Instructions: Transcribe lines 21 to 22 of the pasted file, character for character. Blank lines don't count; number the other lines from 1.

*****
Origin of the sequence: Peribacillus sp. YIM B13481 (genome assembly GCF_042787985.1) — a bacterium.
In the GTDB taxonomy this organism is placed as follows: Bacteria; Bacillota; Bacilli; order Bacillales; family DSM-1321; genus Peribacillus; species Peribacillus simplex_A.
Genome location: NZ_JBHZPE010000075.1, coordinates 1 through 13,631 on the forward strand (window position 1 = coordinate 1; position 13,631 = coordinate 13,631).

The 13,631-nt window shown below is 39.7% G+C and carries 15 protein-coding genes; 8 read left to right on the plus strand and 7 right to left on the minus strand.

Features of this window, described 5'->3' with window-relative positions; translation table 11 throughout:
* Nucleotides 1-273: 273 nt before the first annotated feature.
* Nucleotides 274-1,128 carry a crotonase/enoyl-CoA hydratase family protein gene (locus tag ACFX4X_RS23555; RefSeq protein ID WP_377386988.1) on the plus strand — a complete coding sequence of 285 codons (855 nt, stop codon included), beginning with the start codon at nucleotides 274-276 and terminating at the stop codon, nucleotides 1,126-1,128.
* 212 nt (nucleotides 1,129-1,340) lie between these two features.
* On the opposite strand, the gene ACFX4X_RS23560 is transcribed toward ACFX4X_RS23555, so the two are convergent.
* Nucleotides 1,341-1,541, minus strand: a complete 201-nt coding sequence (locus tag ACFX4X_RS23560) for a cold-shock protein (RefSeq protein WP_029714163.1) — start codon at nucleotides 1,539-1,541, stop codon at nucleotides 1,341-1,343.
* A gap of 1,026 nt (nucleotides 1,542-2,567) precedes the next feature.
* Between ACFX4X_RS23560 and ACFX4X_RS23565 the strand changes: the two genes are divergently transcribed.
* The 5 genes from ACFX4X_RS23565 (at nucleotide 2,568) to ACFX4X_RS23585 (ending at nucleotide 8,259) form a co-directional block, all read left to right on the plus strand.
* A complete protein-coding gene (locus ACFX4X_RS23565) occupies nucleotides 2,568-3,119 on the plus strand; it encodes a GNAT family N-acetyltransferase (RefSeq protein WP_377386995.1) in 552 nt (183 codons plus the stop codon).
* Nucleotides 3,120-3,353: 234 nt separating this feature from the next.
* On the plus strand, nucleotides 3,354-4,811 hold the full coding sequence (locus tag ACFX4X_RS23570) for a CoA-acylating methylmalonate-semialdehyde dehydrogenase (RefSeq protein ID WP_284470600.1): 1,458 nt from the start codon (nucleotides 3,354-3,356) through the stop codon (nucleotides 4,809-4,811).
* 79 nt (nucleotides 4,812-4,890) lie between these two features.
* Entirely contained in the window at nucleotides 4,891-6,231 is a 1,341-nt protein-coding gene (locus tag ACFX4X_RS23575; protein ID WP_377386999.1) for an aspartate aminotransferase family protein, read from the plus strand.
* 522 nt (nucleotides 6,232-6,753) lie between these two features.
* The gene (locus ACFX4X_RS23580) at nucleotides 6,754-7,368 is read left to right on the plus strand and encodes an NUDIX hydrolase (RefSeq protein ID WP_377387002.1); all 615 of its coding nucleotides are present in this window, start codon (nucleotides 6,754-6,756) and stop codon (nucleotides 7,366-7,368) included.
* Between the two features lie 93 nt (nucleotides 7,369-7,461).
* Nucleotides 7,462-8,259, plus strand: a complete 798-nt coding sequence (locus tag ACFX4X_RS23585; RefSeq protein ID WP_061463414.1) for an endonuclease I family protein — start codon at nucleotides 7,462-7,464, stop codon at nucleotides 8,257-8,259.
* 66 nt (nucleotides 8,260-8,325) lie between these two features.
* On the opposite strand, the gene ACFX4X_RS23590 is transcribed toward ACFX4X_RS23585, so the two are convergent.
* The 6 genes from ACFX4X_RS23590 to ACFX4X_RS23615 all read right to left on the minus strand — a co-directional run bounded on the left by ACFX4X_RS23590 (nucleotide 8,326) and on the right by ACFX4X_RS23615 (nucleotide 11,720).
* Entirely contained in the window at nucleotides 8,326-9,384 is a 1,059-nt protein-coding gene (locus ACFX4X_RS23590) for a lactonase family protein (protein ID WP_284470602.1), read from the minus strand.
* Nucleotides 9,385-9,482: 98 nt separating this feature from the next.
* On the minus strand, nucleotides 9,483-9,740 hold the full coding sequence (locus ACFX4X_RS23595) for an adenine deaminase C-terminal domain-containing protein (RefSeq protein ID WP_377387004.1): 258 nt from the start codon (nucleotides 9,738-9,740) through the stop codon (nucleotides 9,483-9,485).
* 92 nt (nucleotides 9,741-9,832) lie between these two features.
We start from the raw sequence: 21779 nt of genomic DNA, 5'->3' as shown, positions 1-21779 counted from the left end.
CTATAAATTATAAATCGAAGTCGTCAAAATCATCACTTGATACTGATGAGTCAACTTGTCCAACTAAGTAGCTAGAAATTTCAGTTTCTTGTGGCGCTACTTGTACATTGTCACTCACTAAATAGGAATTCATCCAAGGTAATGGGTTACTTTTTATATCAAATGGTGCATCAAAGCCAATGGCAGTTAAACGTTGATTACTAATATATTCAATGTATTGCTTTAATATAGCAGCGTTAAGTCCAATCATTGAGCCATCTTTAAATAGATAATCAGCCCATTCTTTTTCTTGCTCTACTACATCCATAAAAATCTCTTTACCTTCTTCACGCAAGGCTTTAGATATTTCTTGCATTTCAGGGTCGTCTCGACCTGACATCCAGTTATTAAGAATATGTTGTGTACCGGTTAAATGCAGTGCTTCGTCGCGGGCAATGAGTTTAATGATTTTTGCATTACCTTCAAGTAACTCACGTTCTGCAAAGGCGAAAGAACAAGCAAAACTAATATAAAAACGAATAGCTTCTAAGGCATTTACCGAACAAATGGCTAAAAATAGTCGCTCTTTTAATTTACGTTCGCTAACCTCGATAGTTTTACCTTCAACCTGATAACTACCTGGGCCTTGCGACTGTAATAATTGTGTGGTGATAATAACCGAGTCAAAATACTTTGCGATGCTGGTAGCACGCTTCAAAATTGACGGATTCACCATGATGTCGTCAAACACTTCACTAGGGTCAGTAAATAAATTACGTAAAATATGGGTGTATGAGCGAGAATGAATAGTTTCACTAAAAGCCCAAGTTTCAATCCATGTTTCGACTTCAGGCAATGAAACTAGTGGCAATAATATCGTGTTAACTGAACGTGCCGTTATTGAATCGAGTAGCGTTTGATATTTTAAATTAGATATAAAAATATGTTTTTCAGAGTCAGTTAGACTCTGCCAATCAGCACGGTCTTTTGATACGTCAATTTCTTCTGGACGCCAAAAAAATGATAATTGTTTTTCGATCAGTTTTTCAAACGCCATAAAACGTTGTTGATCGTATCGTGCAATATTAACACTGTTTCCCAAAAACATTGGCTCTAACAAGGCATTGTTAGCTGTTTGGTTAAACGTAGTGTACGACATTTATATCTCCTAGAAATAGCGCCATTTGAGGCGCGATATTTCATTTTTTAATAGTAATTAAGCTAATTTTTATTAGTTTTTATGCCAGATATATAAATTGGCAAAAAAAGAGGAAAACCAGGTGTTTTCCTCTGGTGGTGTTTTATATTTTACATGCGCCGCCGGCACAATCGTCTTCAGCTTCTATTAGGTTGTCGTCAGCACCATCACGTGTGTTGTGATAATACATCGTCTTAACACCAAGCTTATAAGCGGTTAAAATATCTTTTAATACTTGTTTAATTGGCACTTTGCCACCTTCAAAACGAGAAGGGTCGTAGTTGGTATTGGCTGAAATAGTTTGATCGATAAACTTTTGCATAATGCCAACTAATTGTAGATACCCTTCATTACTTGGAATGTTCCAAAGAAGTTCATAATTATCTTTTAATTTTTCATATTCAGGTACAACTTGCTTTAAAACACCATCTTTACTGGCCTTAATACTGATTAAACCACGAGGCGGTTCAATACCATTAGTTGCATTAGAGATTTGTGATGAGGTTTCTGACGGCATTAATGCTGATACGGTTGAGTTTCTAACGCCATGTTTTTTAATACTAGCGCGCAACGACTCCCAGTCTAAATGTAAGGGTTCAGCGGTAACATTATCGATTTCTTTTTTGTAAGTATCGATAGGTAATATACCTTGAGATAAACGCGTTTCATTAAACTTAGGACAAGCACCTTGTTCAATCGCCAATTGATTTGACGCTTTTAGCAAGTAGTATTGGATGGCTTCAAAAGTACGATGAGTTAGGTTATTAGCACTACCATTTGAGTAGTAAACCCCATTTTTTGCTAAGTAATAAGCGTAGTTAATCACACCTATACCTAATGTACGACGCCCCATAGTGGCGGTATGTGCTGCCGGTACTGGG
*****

* Between the two features lie 93 nt (nucleotides 7,369-7,461).
* Nucleotides 7,462-8,259, plus strand: a complete 798-nt coding sequence (locus tag ACFX4X_RS23585; RefSeq protein ID WP_061463414.1) for an endonuclease I family protein — start codon at nucleotides 7,462-7,464, stop codon at nucleotides 8,257-8,259.